Therefore, there is a need for an apparatus and method to clean and dry a substrate.
Embodiments of the invention generally provide a method and apparatus for cleaning and/or drying a substrate. In one aspect of the invention, a substrate cleaning chamber is provided. In one embodiment, a cleaning chamber includes a chamber body having an upper surface and a lower surface cooperatively defining a processing cavity adapted to accommodate a substrate. A first fluid inlet is formed in the chamber body and terminates at the upper surface. A second fluid inlet is formed in the chamber body and terminates at the lower surface. The first and second inlets are in fluid communication with the processing cavity. One or more evacuation ports are disposed about the processing cavity at a radial distance from a center axis of the processing cavity. A temperature control device and/or sonic transducer is coupled to the chamber body. The temperature control device is adapted to thermally regulate at least some of the fluids flowing into the processing area through the first and/or second inlets. The sonic transducer is adapted to agitate at least some of the fluids flowing into the processing area through the first and/or second inlets.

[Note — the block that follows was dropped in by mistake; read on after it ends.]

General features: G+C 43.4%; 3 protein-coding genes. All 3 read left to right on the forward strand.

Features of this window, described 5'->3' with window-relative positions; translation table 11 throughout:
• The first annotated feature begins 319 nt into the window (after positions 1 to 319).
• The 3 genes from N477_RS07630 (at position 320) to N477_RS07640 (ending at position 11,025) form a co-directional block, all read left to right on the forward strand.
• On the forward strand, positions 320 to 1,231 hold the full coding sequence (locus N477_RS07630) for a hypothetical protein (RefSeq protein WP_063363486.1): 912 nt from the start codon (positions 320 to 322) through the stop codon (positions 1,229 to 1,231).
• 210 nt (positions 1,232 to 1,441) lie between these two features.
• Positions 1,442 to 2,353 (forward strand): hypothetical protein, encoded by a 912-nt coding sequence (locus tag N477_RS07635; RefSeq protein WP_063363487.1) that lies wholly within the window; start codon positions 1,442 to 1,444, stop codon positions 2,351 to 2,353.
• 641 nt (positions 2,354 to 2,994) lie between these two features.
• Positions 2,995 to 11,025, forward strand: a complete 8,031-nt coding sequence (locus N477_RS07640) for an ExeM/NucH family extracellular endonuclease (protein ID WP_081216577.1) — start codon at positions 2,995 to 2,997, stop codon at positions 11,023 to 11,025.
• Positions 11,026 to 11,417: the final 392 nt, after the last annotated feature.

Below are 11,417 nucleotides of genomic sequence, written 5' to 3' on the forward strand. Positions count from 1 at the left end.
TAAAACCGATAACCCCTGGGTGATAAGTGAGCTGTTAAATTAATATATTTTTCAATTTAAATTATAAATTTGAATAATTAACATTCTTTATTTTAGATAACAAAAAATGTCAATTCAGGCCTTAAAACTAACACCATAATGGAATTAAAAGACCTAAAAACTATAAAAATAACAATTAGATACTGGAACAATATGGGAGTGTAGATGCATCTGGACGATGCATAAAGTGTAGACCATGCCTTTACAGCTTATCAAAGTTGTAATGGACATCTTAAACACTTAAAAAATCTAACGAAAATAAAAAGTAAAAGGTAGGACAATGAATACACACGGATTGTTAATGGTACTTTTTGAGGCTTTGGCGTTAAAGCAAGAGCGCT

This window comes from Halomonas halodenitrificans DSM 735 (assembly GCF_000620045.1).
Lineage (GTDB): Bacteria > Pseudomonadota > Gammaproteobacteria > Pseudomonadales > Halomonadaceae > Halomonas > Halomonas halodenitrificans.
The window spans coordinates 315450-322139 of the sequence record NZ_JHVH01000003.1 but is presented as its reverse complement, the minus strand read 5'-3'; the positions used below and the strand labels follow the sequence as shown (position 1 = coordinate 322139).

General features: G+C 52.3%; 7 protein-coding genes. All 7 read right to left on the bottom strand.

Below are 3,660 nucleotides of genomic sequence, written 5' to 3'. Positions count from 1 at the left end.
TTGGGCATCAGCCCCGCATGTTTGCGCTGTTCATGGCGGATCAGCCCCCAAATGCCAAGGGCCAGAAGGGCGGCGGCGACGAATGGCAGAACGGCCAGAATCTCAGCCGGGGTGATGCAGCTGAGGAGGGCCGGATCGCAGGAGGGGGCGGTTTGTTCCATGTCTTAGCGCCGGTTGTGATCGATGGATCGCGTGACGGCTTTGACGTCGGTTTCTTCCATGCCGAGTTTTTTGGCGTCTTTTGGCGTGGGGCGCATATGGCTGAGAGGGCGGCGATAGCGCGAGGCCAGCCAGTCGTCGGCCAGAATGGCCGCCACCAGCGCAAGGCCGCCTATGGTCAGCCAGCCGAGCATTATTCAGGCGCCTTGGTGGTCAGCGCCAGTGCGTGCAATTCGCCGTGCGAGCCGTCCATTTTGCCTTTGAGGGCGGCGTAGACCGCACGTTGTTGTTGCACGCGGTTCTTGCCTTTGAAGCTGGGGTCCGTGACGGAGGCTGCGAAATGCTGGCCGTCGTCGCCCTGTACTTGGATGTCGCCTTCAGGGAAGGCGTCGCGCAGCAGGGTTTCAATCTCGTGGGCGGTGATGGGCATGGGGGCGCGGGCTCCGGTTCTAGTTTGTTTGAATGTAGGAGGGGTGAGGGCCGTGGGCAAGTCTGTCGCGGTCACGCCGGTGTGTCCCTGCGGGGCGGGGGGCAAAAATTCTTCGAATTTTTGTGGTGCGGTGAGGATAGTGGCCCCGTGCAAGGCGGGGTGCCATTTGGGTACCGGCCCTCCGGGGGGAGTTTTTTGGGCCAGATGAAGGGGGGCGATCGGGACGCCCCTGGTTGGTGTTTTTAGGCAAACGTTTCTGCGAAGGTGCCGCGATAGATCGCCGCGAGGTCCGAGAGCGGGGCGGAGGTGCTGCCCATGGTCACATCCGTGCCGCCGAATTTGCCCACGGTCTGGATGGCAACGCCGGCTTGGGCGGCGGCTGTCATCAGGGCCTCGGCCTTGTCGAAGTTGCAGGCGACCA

In another embodiment, a cleaning chamber includes a first plate having a concave upper surface and a second plate having a lower surface cooperatively defining with the upper surface of the first plate a processing cavity adapted to accommodate a substrate. The concave upper surface is configured to control the velocity profile of fluids injected between the upper surface and the substrate.
In another embodiment, a cleaning chamber includes a first plate having an upper surface and a second plate having a lower surface that cooperatively defines with the upper surface of the first plate a processing cavity adapted to accommodate a substrate. One or more evacuation ports are disposed about the processing cavity at a radial distance from a center axis of the processing cavity and are adapted to control the rotation of the substrate. Optionally, a plurality of fluid bearings are disposed between the first plate and the second plate and create a flow orifice between the evacuation ports and the processing cavity which stabilizes the substrate disposed in the processing cavity.